Following through on yesterday's solid dollar rally, the forex market has continued to buy the U.S. currency overnight. The general market sentiment is that the combination of rising U.S. interest rates, modest inflation and a strong economy make the dollar a fairly sure bet.

At the close in New York yesterday, the euro was lower at $0.9000. This pattern continued in European trading and the single currency is opening in New York at $0.8930.

The euro lost ground following remarks by Bundesbank council member

Hans-Juergen Krupp

who played down the possible role of intervention to support the euro. The euro is "at a good level" compared with D-mark/dollar levels seen in the 80s, he said. He suggested that intervention would only be useful if exchange rate swings became exaggerated.

On a very different note, the president of the Dutch central bank

Nout Wellink

said that he was worried by the euro's level. "A euro that is too weak for too long can threaten price stability and can harm people's and investors' confidence in the currency," he said.

"The U.S. dollar has fared pretty well as Wall Street has taken it that domestic growth will continue," says Ryan Shea of

Bank One

. "The euro is weighed down by conflicting comments by ministers and it is clear that there are conflicting views. There is no consensus and no strategy," he says.

CPI for the euro zone rose 1.9% year-over-year in April after 2.1% in March.

Dollar/yen has remained largely outside of market movements and is opening a little firmer at 109.95. Euro/yen is losing ground as the euro weakens and is opening at 98.20, more than 1% below last night's close.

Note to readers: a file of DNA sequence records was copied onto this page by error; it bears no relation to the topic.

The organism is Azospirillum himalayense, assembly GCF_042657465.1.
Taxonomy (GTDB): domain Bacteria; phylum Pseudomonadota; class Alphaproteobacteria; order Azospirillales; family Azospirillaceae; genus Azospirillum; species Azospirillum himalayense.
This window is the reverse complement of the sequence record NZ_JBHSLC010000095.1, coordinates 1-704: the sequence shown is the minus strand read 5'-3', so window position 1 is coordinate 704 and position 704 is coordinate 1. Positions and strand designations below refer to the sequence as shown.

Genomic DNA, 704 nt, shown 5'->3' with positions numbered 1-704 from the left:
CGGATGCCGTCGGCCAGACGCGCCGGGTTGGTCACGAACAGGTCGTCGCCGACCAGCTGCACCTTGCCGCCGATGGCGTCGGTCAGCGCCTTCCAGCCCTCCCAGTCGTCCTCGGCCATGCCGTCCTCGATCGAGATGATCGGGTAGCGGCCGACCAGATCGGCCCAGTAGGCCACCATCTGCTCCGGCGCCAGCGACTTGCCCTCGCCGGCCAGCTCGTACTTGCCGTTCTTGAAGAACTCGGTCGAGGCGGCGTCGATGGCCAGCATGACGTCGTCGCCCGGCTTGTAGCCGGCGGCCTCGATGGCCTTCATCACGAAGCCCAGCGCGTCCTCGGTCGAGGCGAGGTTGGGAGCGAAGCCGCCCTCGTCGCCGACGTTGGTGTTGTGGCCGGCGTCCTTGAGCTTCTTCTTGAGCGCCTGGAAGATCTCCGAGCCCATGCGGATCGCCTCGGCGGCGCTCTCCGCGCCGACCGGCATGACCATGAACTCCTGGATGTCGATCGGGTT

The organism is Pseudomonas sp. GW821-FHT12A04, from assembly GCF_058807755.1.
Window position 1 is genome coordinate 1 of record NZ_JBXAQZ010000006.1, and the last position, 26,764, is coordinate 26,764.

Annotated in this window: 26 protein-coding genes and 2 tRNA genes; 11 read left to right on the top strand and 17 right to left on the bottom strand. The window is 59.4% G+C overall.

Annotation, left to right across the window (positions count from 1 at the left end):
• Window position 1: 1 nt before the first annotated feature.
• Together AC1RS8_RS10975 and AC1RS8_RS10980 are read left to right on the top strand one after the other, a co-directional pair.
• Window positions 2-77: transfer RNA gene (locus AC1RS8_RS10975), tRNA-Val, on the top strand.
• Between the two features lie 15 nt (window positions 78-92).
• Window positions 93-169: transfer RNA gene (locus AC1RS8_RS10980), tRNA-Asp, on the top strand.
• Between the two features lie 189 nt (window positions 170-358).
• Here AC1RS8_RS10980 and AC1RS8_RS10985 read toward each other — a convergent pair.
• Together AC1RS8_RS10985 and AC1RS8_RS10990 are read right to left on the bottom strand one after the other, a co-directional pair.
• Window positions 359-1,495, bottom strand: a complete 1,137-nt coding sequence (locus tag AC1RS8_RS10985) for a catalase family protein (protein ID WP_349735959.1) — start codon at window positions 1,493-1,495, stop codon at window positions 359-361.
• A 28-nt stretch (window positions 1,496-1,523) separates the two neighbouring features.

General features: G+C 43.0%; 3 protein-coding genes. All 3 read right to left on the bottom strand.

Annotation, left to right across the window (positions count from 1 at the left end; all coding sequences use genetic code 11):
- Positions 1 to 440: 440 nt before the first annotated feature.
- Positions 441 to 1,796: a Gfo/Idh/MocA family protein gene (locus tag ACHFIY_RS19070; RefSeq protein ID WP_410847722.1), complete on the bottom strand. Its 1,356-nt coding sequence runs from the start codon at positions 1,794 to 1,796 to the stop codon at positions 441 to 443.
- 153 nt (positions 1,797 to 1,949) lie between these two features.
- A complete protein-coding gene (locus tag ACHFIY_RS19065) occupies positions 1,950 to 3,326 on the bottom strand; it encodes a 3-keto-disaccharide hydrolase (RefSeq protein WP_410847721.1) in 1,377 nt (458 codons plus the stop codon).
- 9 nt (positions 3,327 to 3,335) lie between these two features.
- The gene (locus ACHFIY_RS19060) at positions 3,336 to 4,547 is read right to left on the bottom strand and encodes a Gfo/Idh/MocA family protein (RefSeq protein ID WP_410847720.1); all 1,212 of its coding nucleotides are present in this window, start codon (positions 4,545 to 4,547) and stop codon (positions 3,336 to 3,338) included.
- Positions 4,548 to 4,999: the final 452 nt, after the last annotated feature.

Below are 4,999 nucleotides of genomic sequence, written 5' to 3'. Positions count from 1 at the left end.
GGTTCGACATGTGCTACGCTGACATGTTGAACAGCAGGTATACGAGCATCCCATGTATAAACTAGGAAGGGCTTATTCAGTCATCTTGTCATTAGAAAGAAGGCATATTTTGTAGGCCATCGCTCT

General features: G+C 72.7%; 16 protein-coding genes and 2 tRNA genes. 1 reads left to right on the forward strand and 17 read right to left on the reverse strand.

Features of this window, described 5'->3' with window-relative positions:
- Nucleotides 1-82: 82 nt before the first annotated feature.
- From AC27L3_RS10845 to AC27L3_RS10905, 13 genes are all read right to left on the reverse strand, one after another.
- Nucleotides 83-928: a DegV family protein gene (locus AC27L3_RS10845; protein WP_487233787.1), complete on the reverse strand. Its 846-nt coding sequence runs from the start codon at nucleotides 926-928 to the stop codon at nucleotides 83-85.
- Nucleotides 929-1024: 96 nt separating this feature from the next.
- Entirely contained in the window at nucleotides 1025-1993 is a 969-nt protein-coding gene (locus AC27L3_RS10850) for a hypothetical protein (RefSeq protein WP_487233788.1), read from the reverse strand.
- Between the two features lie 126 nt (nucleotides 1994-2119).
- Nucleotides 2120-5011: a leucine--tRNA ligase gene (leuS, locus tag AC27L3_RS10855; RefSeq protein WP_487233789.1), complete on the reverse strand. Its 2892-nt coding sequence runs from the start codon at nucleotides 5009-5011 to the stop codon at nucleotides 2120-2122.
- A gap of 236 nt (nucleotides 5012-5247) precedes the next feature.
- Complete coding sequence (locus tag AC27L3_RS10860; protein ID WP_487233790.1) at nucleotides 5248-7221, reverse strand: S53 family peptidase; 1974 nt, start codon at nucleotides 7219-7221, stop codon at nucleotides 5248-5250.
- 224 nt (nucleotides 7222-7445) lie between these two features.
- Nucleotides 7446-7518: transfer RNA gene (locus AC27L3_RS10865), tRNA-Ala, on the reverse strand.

As anticipated, sterling has been one of the major losers in the face of a strong dollar and higher U.S. interest rates. After closing down yesterday at $1.4935, the pound has seen a six-year low of $1.4855. Euro/sterling is slightly weaker at 0.5985. Sterling continues to be hurt by the expectation that U.K. interest rate increases will be limited in comparison with the U.S. as British economic growth slows.

U.K. unemployment fell to 3.9% in April, the lowest level in for over 20 years. Growth in earnings slowed to 5.8% from 6.0% in the first quarter of this year.

Dollar/Swiss franc is substantially firmer at 1.7340. The euro/Swiss franc cross is weaker at 1.5490.

In Canada, the U.S. dollar is slightly stronger at C$1.4915. Bank of Canada Governor

Gordon Thiessen

said he welcomed a 50-basis-point rise by the Fed.

Not surprisingly, the Australian dollar has suffered in the rush to buy dollars. After closing at $0.5770, the $A has now fallen to $0.5685.

The New Zealand dollar has also lost ground despite an increase in local interest rates. Currently, the $NZ is at a 15-year low of $0.4610, well off yesterday's close of $0.4725. As expected, the

New Zealand Reserve Bank

hiked its interest rates earlier today by 50 basis-points to 6.50%.

The South African rand has again moved erratically in trading in Johannesburg and is lower at 7.095 after seeing earlier highs of 7.01.